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Streaming (FLV) Video Content

The last delivery option is to stream FLV video content using Flash Communication Server, a server solution optimized for the delivery of streaming real-time media. You can host your own Flash Communication Server, or, you can use a hosted Flash Video Streaming Service (FVSS). Adobe has partnered with several content delivery network (CDN) providers to offer hosted services for delivering on-demand Flash video across high-performance, reliable networks. Built with Flash Communication Server and integrated directly into the delivery, tracking, and reporting infrastructure of the CDN network, FVSS provides the most effective way to deliver Flash video to the largest possible audience without the hassle of setting up and maintaining your own streaming server hardware and network.

As with progressive download, FLV files are kept external to the other Flash content when you use streaming video. Use the FLV Playback component or ActionScript commands to feed the external FLV file into a Flash movie and play it back during runtime. The ActionScript code needed for streaming video is almost identical to that for progressive download (refer to Figure 2).

With both delivery options, you can also use the FLV playback components to provide video playback controls (see Figure 3).

Figure 3

Figure 3 An FLV placeholder representing a linked video clip with the FLV playback component below for playing, stopping, rewinding, fast forwarding, seeking, and controlling the volume of the clip.

However, this is where the similarities between progressive download and streaming delivery methods end. With streaming video, each client has a persistent connection to the streaming server. After those bits are consumed by the viewer, they are immediately discarded.

This tight connection between the server and client, and the server’s capability to precisely control and deliver any portion of the stream, enables the developer to take advantage of a number of very advanced capabilities, including the following:

  • Determining the client bandwidth and serving up the correct bit rate stream.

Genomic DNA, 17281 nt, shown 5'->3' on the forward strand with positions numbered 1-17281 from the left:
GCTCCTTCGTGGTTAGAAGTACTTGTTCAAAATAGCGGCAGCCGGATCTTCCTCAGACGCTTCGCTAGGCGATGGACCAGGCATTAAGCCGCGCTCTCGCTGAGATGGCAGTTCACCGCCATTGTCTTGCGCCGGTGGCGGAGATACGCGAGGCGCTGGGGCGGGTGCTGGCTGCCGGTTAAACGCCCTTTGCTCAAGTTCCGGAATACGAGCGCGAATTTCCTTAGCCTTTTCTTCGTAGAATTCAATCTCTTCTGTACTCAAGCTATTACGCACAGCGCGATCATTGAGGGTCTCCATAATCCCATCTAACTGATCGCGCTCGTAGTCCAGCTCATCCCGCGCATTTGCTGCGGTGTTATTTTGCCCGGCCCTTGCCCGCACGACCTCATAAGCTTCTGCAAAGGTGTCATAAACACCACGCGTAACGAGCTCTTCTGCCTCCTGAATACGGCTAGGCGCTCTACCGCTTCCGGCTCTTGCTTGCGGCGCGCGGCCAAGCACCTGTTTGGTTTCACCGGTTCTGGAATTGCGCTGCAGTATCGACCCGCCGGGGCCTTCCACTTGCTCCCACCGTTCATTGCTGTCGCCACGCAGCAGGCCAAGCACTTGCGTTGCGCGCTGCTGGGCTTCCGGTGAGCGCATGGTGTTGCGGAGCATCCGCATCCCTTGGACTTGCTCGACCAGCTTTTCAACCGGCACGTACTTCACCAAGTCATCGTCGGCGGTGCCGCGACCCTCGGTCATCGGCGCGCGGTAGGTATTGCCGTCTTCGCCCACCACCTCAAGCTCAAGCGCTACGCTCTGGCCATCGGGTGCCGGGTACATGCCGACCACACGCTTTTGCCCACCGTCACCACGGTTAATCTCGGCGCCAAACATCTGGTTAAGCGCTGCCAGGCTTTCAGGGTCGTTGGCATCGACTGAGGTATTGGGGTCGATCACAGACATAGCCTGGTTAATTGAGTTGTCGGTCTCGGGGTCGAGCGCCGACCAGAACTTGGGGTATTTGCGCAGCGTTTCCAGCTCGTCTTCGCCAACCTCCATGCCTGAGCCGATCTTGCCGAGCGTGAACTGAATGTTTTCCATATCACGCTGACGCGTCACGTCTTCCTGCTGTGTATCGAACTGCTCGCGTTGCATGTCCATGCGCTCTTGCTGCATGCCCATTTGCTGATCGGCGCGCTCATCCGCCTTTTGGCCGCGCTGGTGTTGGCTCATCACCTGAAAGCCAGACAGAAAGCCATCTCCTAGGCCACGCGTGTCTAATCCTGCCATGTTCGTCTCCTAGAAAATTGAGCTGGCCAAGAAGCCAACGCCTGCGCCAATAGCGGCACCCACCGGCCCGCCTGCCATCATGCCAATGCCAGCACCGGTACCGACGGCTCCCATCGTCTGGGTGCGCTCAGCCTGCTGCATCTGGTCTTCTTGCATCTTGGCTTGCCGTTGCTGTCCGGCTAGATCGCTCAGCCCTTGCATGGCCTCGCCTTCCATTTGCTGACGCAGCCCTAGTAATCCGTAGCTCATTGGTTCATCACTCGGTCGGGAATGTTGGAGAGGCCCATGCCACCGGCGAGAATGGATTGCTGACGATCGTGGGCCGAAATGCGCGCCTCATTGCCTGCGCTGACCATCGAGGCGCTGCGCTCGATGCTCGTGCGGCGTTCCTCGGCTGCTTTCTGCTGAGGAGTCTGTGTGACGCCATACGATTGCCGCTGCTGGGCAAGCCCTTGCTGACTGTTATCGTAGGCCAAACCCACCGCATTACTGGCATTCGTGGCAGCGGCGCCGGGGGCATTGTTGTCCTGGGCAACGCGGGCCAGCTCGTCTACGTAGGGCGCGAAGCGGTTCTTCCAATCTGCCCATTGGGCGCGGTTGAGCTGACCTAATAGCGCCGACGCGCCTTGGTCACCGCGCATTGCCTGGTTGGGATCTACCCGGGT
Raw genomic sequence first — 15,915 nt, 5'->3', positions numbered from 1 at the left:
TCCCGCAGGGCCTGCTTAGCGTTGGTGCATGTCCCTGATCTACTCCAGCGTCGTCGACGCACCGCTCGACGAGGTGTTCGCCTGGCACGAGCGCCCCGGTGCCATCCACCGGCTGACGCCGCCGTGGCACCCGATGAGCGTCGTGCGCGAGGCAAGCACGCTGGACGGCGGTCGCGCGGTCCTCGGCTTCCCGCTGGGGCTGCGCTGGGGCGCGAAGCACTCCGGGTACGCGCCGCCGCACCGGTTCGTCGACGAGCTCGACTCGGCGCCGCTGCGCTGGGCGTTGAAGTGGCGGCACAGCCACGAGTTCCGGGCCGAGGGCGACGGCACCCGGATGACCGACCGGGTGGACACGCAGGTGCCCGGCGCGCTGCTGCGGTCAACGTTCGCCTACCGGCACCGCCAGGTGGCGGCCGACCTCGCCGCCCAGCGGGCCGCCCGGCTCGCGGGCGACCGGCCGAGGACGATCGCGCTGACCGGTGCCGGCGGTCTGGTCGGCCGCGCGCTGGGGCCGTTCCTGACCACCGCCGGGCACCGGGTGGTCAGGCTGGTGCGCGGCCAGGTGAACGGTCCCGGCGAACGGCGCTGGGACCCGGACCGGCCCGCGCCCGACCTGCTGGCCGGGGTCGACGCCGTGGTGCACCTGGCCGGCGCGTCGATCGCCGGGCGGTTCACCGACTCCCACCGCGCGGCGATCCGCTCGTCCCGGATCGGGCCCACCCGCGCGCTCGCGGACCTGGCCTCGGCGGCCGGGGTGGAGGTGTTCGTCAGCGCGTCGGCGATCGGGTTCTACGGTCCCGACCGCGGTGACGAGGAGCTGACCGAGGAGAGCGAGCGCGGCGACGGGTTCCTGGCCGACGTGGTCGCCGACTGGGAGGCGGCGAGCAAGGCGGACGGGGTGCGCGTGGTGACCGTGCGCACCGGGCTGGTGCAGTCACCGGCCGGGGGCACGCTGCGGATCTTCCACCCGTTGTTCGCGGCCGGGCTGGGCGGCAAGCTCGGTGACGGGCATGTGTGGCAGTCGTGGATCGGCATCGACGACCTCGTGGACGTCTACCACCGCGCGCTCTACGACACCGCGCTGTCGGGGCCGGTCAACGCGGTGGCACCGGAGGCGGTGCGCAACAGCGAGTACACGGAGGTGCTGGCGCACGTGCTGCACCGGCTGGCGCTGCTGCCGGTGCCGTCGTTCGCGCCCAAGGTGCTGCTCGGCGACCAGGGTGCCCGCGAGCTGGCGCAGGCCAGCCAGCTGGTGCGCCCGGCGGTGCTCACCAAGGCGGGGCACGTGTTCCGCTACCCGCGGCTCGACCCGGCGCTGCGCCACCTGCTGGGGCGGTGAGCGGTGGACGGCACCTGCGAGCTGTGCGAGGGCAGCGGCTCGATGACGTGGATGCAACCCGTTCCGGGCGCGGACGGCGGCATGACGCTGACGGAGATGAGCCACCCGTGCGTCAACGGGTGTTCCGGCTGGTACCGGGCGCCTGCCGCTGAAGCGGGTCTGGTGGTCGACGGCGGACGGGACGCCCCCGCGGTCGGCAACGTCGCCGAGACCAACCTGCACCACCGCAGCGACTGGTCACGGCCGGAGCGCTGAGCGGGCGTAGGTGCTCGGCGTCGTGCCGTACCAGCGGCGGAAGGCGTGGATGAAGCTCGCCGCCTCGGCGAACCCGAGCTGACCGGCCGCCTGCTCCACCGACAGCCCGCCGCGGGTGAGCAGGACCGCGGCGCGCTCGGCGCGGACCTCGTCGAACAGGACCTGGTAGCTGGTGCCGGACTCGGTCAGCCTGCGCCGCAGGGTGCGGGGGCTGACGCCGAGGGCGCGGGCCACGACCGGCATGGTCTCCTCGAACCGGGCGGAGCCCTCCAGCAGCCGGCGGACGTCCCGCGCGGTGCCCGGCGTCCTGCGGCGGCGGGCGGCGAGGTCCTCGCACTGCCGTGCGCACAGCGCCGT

• Measuring and tracking the quality of service of the stream and switching to a lower (or higher) bit rate stream if needed—for example, if network congestion increases.
  • Automatically generating thumbnails or playing short previews of video clips without having to create separate image or video clips.
  • Automatically creating "chapters" (with appropriate thumbnails) that users can use to navigate long clips without having to break up the clip into shorter pieces.
  • Switching midstream from one camera angle to another without missing a beat.
  • Editing together a full video based on portions of other video clips—for example, playing the first 10 seconds of Clip 1, followed by the content between the 30 and 40 second marks of Clip 2, followed by the last 20 seconds of Clip 3.
  • Webcasting live or recorded events in which everyone sees the same thing at the same time.

Progressive download is a dumb way to deliver video; it is basically a simple HTTP download call, providing very little control. Streaming video, on the other hand, is a much smarter way to deliver media because it enables publishers to control every aspect of the video experience.

Pros and Cons of Streaming

In addition to the advanced features outline above, the advantages of streaming Flash video from Flash Communication Server are numerous:

  • Fast start: Streaming FLV files is the fastest way to start playing any video on the web.
  • Advanced video control: Features such as bandwidth detection, quality-of-service monitoring, automatic thumbnail creation, and server-side playlists can be achieved only with streaming video.
  • More efficient use of network resources: Customers who pay for their video hosting or bandwidth by the amount that is transferred benefit from streaming video because only the bits that the client views are transferred.